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Object Manipulation in Visual LISP

1 May, 2002 By: Bill Kramer

This month's topic comes from a reader who wrote, "I have a drawing with a lot of intersecting lines. I would like to be able to globally insert a block or circle at those intersections." This is a great request as it lets me demonstrate the powerful InsertWith method of the ActiveX interface and show how Visual LISP works with similar automation features typically manipulated in VBA.

At first glance this application seems simple--just look at a drawing and get all the intersections. However, the application involves several concepts that are not immediately obvious, and they can be roadblocks to the successful programming of the utility and others like it.

The first conceptual roadblock has to do with the very notion of seeing the intersections. Often people believe computers think in the same manner as humans. Humans can see that two lines appear to intersect in the drawing. In fact, we can see several intersections at once as we view the drawing and actually conceptualize what it represents. The computer does not see the drawing. The computer stores and regenerates the drawing on a display device. The computer merely manipulates the data to put a picture on the screen for you, the human operator, to see and comprehend. The computer does not store intersections, it stores end points--intersections are calculated from the end points.

Although the computer is much faster at solving rigorous mathematics than we are, it lacks the conceptual talent to understand what it sees. Consider the idea of an intersection of two lines in a drawing. Although your eye can see the intersection immediately, can you just as quickly tell me the exact coordinates of that intersection? Most people cannot immediately compute the coordinates of the intersection except in the simplest of cases. This is where the computer is superior; it can perform that computation quickly. But it cannot start the computation unless it is directed to the lines to obtain the numbers involved.

In order to solve the problem at hand--the location of all intersections in a selection set--our utility will loop through the selection set getting each object and then testing the object against every other object in the selection set for intersections. Tedious for you and me, but something the computer can do rather quickly and with surprisingly few instructions in the Visual LISP language. Listing 1 contains the code for a utility to find all the intersections in a selection set. (Note that you can download the code: cdnc5-02.LSP.)

 Table 1. Visual LISP Data Conversion for Active X Data Types Subr Name Description VLAX-ENTITY->VLA-OBJECT converts entity name to object reference VLAX-VLA-OBJECT->ENTITY converts object reference to entity name VLAX-MAKE-SAFEARRAY creates a "safe array" VLAX-MAKE-VARIANT creates a "variant" VLAX-VARIANT-TYPE tests type of variant, codes response VLAX-VARIANT-VALUE gets variant value VLAX-SAFEARRAY->LIST converts safe array to a data list VLAX-SAFEARRAY-TYPE gets type of data in safe array VLAX-SAFEARRAY-U-BOUND gets upper bound of safe array, will be -1 if array is empty VLAX-SAFEARRAY-GET-ELEMENT gets an element of a safe array VLAX-SAFEARRAY-PUT-ELEMENT puts an element into a safe array VLAX-SAFEARRAY-GET-DIM gets the dimensional size of a safe array VLAX-SAFEARRAY-FILL puts data into a safe array VLAX-3D-POINT converts 3D data point to safe array

The utility in Listing 1 has one argument supplied from the outside, a selection set of objects. We assume these objects are capable of running the intersection method available through the ActiveX interface of AutoCAD. Here we'll encounter the next conceptual roadblock as we try to see how to utilize the ActiveX methods and properties from Visual LISP. The difficulty lies in the fact that ActiveX makes use of the data types Visual LISP does not use, and vice versa. Thus, to take advantage of the ActiveX methods, we must translate the data between formats. This practice seems somewhat awkward at first glance, especially when the "Variant" data type is involved.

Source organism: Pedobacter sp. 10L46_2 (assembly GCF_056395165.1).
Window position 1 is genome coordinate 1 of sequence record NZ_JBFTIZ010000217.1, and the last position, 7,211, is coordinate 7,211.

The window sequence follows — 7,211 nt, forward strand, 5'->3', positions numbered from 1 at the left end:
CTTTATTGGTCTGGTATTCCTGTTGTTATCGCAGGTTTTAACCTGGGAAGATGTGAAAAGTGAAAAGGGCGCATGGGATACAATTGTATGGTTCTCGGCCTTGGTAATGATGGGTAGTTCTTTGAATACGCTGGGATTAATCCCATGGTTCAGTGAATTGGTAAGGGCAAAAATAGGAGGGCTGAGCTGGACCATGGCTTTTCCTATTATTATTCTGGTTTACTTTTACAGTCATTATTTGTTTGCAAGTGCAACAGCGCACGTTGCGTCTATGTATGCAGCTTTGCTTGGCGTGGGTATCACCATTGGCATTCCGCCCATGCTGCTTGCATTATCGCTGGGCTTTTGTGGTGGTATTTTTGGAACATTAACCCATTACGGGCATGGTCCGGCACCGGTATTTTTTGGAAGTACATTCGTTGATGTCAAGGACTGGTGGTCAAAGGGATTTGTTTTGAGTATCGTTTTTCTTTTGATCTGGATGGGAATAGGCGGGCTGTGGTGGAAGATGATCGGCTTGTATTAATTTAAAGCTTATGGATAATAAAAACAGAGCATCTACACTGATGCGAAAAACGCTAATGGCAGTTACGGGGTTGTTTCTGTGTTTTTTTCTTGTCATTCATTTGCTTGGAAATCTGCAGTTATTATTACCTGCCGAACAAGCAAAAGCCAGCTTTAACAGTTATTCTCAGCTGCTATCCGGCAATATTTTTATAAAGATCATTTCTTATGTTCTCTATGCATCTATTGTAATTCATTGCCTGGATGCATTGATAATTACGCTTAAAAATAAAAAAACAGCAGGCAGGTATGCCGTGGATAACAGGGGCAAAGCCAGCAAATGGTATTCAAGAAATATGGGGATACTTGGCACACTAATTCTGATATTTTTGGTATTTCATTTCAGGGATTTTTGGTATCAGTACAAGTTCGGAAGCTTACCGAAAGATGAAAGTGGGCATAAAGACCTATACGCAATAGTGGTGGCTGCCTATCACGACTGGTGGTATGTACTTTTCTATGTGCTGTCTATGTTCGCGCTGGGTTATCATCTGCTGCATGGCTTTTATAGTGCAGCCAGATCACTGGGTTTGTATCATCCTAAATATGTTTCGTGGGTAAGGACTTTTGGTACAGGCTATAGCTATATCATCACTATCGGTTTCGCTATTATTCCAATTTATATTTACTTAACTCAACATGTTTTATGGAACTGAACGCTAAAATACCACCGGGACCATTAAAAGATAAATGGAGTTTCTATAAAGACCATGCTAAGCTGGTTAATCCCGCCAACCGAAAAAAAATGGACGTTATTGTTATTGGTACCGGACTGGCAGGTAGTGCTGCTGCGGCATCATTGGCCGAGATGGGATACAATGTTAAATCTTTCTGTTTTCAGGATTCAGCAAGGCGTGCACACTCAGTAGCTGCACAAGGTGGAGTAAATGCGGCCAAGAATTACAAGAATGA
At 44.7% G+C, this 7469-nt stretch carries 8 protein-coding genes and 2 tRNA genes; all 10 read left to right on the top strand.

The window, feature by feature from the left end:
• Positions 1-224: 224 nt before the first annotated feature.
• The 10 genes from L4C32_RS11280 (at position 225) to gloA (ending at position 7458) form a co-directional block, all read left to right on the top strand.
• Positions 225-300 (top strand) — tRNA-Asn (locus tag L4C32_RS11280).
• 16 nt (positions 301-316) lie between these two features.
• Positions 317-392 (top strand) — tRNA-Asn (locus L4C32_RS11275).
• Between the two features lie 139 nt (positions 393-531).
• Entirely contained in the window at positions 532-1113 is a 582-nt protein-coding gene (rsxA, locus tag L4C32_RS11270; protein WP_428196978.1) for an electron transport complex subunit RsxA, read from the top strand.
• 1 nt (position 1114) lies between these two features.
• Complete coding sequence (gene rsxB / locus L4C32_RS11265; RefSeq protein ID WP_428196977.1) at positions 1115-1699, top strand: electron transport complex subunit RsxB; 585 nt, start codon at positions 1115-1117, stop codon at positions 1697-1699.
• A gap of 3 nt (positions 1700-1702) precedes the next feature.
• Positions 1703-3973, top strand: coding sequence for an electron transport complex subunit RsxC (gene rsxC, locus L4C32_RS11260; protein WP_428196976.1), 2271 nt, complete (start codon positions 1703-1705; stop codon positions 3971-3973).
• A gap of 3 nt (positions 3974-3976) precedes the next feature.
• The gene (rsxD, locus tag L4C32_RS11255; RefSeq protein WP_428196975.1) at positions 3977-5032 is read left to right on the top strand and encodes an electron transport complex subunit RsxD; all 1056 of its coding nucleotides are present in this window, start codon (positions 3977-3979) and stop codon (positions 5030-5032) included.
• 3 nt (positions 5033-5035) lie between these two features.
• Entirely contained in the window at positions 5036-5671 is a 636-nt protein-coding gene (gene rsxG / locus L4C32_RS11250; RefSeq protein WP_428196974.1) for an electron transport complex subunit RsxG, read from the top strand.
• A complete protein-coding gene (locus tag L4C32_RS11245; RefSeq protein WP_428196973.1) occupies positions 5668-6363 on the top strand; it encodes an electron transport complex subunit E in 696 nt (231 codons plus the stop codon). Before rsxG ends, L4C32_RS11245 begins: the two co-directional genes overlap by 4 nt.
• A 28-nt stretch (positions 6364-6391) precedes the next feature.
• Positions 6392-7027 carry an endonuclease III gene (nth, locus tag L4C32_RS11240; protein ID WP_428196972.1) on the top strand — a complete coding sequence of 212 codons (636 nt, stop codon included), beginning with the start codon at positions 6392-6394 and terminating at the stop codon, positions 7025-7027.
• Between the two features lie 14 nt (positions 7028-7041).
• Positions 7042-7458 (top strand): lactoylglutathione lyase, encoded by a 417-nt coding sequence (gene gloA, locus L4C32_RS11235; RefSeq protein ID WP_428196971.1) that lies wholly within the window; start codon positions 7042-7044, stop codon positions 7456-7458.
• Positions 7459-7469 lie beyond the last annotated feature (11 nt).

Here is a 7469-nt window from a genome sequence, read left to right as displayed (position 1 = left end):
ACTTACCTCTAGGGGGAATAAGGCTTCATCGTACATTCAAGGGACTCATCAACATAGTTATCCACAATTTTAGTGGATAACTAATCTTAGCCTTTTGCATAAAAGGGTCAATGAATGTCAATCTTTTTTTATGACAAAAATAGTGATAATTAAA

Variants
A Variant is a container in Visual Basic that can point to any other type of data. Most often a variant is used to send data between functions where it is more economical to send the address of the object instead of a complete copy. This is one area where Visual LISP is different. In most cases Visual LISP sends a copy of something to a function. The original copy remains untouched while the function runs. Visual Basic commonly sends the address or location in memory of variables. As a result of this difference, we must convert data between Visual LISP and the ActiveX data types designed around the Visual Basic language specifics.

Visual LISP has several data conversion subrs available to convert data between Visual LISP and Visual Basic formats, as shown in Table 1. I strongly encourage you to read more about them in Visual LISP's online help. Do note that they all begin with VLAX, meaning you must run VL-LOAD-COM to load them into the Visual LISP environment.

 Listing 1. Find All Intersections Between Objects in the Selection Set SS (defun get_all_inters_in_SS (SS /            SSL ;length of SS            PTS ;returning list            aObj1 ;Object 1            aObj2 ;Object 2            N1  ;Loop counter            N2  ;Loop counter            iPts ;intersects            )   (setq N1 0 ;index for outer loop   SSL (sslength SS))   ; Outer loop, first through second to last   (while (< N1 (1- SSL))     ; Get object 1, convert to VLA object type     (setq aObj1 (ssname SS N1)     aObj1 (vlax-ename->vla-object aObj1)     N2 (1+ N1)) ;index for inner loop     ; Inner loop, go through remaining objects     (while (< N2 SSL)       ; Get object 2, convert to VLA object       (setq aObj2 (ssname SS N2)       aObj2 (vlax-ename->vla-object aObj2)       ; Find intersections of Objects       iPts (vla-intersectwith aObj1        aObj2 0)       ; variant result       iPts (vlax-variant-value iPts))       ; Variant array has values?       (if (> (vlax-safearray-get-u-bound iPts 1)        0)   (progn ;array holds values, convert it     (setq iPts ;to a list.      (vlax-safearray->list iPts))     ;Loop through list constructing points     (while (> (length iPts) 0)       (setq Pts (cons (list (car iPts)           (cadr iPts)           (caddr iPts))           Pts)       iPts (cdddr iPts)))))       (setq N2 (1+ N2))) ;inner loop end     (setq N1 (1+ N1))) ;outer loop end   Pts) ;return list of points found